Esophageal Cancer: One of the Most Preventable Cancers
This week marks the start of Esophageal Cancer Awareness Month, a cancer that strikes nearly 17,500 people annually. Often the cancer is not diagnosed until it is in its more advanced stages, making it challenging to treat.
The good news is that esophageal cancers are among the most preventable.
Making simple, everyday changes to what we eat and how much we move could prevent approximately seven out of every ten cases of esophageal cancer in the United States. That calculates into preventing approximately 12,000 cases of esophageal cancer this year.
The esophagus is a muscular tube connecting our throat to our stomach. The hollow tube is what transports the food we eat.
The majority of cancer of the esophagus occurs in men. The cancer usually begins in the cells lining the esophagus, called squamous cells.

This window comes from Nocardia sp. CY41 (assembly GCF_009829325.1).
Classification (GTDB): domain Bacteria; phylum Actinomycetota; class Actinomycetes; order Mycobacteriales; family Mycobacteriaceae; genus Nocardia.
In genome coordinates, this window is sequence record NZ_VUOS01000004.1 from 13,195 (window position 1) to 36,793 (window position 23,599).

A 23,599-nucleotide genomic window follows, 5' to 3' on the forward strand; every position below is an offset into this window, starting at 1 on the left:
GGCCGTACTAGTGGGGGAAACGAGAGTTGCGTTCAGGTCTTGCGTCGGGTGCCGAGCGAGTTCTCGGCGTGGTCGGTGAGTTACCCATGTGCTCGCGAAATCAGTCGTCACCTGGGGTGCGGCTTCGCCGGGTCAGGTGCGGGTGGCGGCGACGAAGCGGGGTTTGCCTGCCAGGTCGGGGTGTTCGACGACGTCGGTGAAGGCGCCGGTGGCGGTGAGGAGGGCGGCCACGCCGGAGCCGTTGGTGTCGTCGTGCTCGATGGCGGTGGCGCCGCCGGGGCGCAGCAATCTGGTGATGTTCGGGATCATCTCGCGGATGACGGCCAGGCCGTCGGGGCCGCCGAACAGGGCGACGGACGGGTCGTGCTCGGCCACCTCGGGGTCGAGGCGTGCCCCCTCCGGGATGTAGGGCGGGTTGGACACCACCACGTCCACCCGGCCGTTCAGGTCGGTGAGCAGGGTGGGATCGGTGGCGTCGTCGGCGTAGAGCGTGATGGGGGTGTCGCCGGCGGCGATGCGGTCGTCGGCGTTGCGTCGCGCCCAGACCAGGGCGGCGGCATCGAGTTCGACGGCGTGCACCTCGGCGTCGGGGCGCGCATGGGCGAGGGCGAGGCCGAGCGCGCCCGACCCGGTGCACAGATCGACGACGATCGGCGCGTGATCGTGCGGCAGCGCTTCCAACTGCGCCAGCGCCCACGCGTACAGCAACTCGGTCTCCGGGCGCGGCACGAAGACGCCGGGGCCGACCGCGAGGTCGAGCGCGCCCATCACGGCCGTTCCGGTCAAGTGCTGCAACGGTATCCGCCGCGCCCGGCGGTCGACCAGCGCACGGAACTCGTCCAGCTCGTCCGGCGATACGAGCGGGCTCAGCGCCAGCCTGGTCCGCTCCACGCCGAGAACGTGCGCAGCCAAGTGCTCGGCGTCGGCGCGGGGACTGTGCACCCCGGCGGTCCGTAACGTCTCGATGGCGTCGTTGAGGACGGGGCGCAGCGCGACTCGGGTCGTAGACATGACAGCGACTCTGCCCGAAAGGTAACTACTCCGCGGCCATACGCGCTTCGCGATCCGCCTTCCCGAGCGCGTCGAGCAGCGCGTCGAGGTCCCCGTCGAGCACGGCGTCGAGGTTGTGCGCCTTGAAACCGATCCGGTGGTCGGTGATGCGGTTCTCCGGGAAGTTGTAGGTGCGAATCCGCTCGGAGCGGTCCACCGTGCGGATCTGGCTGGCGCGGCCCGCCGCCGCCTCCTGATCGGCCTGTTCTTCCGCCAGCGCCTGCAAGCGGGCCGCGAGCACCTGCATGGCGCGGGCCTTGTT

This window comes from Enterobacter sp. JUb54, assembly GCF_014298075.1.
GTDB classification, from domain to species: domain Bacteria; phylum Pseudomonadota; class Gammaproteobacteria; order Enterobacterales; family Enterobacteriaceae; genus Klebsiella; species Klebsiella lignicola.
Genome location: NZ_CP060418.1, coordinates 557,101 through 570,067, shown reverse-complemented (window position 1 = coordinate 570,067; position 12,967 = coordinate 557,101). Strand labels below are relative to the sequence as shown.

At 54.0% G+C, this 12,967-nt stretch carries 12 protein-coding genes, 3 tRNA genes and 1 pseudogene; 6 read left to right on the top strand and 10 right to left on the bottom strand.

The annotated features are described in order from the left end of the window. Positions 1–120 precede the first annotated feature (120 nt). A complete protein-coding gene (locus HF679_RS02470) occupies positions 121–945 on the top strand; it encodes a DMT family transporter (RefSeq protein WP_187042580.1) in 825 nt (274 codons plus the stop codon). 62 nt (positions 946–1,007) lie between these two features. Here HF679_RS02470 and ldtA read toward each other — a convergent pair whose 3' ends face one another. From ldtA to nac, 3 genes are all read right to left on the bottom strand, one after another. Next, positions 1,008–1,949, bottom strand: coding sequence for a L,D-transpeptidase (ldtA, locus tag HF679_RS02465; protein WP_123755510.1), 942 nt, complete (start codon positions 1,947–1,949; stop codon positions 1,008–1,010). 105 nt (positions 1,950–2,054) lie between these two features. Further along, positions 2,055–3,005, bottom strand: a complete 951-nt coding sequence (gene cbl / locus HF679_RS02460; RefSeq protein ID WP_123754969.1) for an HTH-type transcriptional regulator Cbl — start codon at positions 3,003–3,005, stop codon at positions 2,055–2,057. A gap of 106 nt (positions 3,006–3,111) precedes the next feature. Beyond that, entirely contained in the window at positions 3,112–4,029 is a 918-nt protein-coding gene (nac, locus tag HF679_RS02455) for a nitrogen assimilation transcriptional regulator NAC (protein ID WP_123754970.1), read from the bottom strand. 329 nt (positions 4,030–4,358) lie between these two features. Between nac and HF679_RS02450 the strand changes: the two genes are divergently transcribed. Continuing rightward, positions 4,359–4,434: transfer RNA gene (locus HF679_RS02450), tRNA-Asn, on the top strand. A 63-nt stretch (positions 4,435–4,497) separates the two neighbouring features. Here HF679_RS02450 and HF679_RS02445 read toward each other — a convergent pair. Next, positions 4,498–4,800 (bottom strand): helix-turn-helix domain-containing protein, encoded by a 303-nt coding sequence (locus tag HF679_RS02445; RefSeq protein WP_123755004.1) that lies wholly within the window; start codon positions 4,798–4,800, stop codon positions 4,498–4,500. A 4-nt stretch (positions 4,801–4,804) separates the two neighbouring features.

AICR’s expert report and its Continuous Updates found:
You can lower your risk by consuming a diet filled with:
- Non-starchy vegetables, such as lettuces, tomatoes, and asparagus
- Foods containing Vitamin C, including broccoli, red peppers and oranges
- Foods Containing Beta-Carotene, such as dark leafy greens, carrots and cantaloupe
The following links to increased risk:
- Excess Body Fat
- Overweight and obesity are associated with gastro-esophageal reflux and Barrett’s esophagus, conditions which damage the cells lining the esophagus in ways that make them prone to cancer.
- Being overweight and obese also increases levels of insulin and related hormones that can stimulate cancer growth
- The body coverts alcohol into acetylaldehyde, a potent carcinogen.
- Alcohol may act as a solvent, making it easier for carcinogens such as tobacco smoke to penetrate the cells lining the esophagus.
- Alcohol can adversely affect how efficiently the body repairs DNA damage and defends against free radicals.
- Smoking and tobacco use also increase the risk of esophageal cancer. People who have had cancers of the lung, mouth, and throat also have a higher risk, possibly because of smoking.
For more information, visit Learn about Esophageal Cancer.